The incidence of smoking in the general U.S. population over the age of 18 is estimated to be close to 20%. With one in five adults that smoke, it is inevitable that actively smoking patients will appear in any plastic surgery practice for elective surgery with great regularity. As smoking has a well chronicled negative effect on healing and patient recovery, every surgery candidate is counseled to quit smoking for a period of time before and after surgery to lessen the risks of complications.
Despite these smoking precautions, plastic surgeons know that not every smoker abides by them. A few plastic surgeons will go as far as nicotine testing of their patients before surgery but most hope that their recommendations are followed…for the patient’s sake. An interesting question is how many smokers ‘cheat’ and does it affect the incidence of after surgery complication rates?
In the February 2013 issue of Plastic and Reconstructive Surgery, a study entitled ‘Plastic Surgery and Smoking: A Prospective Analysis of Incidence, Compliance and Complications’ was published. In it the authors examined nicotine use and how it affected plastic surgery outcomes. A total of 415 patients in a single plastic surgeon’s practice undergoing elective surgery under general anesthesis were studied over a two year period. Before surgery, urine samples were taken for nicotine metabolites and complications recorded for up to three months after surgery. Just over 1/3 of them had stated they quit smoking and just under 10% were admitted active smokers.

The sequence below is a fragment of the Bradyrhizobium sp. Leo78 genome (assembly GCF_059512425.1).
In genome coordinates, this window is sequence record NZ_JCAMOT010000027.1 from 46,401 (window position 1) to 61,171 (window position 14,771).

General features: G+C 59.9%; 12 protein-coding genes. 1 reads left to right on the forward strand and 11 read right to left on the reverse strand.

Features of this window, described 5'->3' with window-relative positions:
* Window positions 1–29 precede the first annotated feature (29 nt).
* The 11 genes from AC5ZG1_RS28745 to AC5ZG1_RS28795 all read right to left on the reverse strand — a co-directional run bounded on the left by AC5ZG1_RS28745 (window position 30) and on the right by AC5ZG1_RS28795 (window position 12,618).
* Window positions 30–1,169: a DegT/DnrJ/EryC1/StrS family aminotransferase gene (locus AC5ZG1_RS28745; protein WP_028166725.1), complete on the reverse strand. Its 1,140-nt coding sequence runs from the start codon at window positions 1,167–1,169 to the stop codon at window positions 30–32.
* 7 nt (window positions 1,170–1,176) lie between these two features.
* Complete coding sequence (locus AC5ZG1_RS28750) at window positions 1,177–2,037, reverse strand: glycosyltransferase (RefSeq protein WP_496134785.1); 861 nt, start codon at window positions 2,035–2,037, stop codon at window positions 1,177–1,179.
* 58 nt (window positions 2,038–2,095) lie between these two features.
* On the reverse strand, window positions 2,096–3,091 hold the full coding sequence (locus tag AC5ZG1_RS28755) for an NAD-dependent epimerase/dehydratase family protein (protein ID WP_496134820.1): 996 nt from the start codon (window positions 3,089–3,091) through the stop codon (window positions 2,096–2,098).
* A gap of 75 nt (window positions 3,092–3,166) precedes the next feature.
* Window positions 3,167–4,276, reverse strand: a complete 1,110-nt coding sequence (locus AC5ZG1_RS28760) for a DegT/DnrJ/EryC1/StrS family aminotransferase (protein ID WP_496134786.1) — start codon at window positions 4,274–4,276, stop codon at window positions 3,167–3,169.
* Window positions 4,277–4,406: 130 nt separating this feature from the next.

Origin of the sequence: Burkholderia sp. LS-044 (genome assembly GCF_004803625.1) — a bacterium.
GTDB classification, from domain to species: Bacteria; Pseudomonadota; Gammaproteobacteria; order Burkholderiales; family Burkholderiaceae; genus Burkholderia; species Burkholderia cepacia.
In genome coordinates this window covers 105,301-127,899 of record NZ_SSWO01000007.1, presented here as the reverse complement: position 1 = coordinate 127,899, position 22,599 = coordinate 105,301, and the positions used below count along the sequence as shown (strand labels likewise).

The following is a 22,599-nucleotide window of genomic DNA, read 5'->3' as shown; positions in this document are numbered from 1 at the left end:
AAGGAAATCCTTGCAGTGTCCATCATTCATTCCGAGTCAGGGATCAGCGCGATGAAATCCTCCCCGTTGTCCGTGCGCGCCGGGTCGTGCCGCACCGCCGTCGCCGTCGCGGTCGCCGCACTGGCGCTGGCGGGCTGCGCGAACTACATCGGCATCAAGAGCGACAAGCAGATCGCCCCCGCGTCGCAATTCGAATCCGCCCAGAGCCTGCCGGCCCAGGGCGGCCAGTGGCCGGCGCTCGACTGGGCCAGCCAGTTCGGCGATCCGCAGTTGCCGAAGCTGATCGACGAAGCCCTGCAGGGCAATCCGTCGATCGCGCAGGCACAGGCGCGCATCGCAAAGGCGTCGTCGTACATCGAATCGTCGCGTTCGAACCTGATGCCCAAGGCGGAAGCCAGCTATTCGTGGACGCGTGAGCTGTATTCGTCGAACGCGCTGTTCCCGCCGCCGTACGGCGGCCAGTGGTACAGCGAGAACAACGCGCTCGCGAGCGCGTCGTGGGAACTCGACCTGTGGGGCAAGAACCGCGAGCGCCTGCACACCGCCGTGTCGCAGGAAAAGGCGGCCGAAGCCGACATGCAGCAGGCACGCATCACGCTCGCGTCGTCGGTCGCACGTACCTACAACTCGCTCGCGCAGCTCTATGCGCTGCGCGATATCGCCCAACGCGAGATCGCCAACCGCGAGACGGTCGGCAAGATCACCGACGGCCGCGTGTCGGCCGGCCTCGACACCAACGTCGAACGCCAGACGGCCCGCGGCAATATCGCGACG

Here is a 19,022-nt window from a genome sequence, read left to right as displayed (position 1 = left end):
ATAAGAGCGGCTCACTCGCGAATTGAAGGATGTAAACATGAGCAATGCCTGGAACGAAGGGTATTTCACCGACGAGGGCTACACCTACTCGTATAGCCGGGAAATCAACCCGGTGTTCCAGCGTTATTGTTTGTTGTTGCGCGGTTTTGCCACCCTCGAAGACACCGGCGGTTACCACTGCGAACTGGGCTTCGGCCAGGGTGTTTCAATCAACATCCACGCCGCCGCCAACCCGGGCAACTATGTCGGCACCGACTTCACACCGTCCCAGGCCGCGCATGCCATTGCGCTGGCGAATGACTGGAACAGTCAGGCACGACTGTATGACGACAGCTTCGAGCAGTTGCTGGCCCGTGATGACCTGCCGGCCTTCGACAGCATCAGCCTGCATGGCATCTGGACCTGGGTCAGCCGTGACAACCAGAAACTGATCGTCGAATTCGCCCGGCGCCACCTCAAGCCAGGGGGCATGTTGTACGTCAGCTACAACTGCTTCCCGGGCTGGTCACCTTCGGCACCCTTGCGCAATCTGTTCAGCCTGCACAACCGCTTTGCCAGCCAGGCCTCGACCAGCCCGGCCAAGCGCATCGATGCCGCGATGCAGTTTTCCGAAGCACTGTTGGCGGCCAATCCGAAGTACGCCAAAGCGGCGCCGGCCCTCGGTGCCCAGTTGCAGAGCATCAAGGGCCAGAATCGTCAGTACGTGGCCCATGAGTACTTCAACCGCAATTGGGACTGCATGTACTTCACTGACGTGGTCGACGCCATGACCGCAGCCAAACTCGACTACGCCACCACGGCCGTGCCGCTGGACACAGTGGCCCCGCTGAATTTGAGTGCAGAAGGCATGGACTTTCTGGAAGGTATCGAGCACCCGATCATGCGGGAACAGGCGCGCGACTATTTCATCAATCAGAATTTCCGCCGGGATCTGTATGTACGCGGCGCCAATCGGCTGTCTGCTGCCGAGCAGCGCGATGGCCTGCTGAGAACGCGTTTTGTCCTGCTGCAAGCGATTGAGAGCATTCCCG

The study results showed that urine nicotine analysis demonstrated that 54/362 patients showed active smoking. Fifteen of these patients (4%) denied they were currently smoking. Patients who stated they had quit smoking were more likely to be falsify they were currently smoking than those who had never smoked. The smokers had higher overall complication rates and were more likely to undergo revisional surgery.
While this is a well-crafted and executed study, and the first time such a study has ever been conducted in plastic surgery, its results are not surprising. Most plastic surgeons have long surmised that patients do not always tell the truth about their smoking history even though it is in their best interest to do so. Nicotine does lead to a higher number of adverse outcomes of which wound healing issues is just the most notable one.
This study raises the question of what is a plastic surgeon to do. Should every patient be tested right before surgery and the surgery cancelled if the test is positive? If this was a practice policy and well known to the patient beforehand, I suspect the number of positive testers would go down.
Dr. Barry Eppley